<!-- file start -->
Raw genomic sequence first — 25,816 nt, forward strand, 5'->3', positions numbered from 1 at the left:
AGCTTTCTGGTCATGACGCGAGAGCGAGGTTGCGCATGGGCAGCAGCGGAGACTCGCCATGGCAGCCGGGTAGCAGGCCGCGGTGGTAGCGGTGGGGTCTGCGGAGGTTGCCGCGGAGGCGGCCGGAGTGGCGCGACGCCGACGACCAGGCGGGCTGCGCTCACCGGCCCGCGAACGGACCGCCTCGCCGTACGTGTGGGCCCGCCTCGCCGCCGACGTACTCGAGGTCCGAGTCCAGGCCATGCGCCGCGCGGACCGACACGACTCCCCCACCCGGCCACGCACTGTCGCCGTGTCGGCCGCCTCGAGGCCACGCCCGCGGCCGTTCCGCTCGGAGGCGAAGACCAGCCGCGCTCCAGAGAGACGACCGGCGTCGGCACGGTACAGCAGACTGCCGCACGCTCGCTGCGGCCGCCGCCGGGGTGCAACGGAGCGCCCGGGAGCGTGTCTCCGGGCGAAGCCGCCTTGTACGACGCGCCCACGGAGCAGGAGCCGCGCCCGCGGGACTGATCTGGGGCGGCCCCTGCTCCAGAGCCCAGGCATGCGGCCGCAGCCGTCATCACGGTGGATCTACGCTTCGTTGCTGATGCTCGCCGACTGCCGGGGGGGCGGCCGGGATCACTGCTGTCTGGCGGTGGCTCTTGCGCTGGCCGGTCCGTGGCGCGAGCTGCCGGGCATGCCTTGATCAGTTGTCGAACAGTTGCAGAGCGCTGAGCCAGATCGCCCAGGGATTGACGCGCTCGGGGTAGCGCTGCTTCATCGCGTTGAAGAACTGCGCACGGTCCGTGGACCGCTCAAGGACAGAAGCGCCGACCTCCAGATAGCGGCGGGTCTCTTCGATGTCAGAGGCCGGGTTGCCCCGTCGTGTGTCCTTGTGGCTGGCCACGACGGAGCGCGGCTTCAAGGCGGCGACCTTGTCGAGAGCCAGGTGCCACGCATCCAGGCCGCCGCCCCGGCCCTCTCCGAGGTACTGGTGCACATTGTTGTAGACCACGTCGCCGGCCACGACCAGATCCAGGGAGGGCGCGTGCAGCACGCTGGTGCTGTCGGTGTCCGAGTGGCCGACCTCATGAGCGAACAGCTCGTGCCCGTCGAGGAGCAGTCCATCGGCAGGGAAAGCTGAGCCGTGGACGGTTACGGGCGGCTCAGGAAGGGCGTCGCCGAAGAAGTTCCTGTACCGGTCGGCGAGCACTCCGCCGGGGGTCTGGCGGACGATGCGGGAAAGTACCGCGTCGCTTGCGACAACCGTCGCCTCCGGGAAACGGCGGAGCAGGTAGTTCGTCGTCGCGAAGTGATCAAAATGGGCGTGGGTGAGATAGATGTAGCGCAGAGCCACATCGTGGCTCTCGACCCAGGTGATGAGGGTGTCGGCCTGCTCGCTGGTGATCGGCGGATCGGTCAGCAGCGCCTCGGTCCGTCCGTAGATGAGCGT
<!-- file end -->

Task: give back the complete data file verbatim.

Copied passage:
Raw genomic sequence first — 25,816 nt, forward strand, 5'->3', positions numbered from 1 at the left:
AGCTTTCTGGTCATGACGCGAGAGCGAGGTTGCGCATGGGCAGCAGCGGAGACTCGCCATGGCAGCCGGGTAGCAGGCCGCGGTGGTAGCGGTGGGGTCTGCGGAGGTTGCCGCGGAGGCGGCCGGAGTGGCGCGACGCCGACGACCAGGCGGGCTGCGCTCACCGGCCCGCGAACGGACCGCCTCGCCGTACGTGTGGGCCCGCCTCGCCGCCGACGTACTCGAGGTCCGAGTCCAGGCCATGCGCCGCGCGGACCGACACGACTCCCCCACCCGGCCACGCACTGTCGCCGTGTCGGCCGCCTCGAGGCCACGCCCGCGGCCGTTCCGCTCGGAGGCGAAGACCAGCCGCGCTCCAGAGAGACGACCGGCGTCGGCACGGTACAGCAGACTGCCGCACGCTCGCTGCGGCCGCCGCCGGGGTGCAACGGAGCGCCCGGGAGCGTGTCTCCGGGCGAAGCCGCCTTGTACGACGCGCCCACGGAGCAGGAGCCGCGCCCGCGGGACTGATCTGGGGCGGCCCCTGCTCCAGAGCCCAGGCATGCGGCCGCAGCCGTCATCACGGTGGATCTACGCTTCGTTGCTGATGCTCGCCGACTGCCGGGGGGGCGGCCGGGATCACTGCTGTCTGGCGGTGGCTCTTGCGCTGGCCGGTCCGTGGCGCGAGCTGCCGGGCATGCCTTGATCAGTTGTCGAACAGTTGCAGAGCGCTGAGCCAGATCGCCCAGGGATTGACGCGCTCGGGGTAGCGCTGCTTCATCGCGTTGAAGAACTGCGCACGGTCCGTGGACCGCTCAAGGACAGAAGCGCCGACCTCCAGATAGCGGCGGGTCTCTTCGATGTCAGAGGCCGGGTTGCCCCGTCGTGTGTCCTTGTGGCTGGCCACGACGGAGCGCGGCTTCAAGGCGGCGACCTTGTCGAGAGCCAGGTGCCACGCATCCAGGCCGCCGCCCCGGCCCTCTCCGAGGTACTGGTGCACATTGTTGTAGACCACGTCGCCGGCCACGACCAGATCCAGGGAGGGCGCGTGCAGCACGCTGGTGCTGTCGGTGTCCGAGTGGCCGACCTCATGAGCGAACAGCTCGTGCCCGTCGAGGAGCAGTCCATCGGCAGGGAAAGCTGAGCCGTGGACGGTTACGGGCGGCTCAGGAAGGGCGTCGCCGAAGAAGTTCCTGTACCGGTCGGCGAGCACTCCGCCGGGGGTCTGGCGGACGATGCGGGAAAGTACCGCGTCGCTTGCGACAACCGTCGCCTCCGGGAAACGGCGGAGCAGGTAGTTCGTCGTCGCGAAGTGATCAAAATGGGCGTGGGTGAGATAGATGTAGCGCAGAGCCACATCGTGGCTCTCGACCCAGGTGATGAGGGTGTCGGCCTGCTCGCTGGTGATCGGCGGATCGGTCAGCAGCGCCTCGGTCCGTCCGTAGATGAGCGT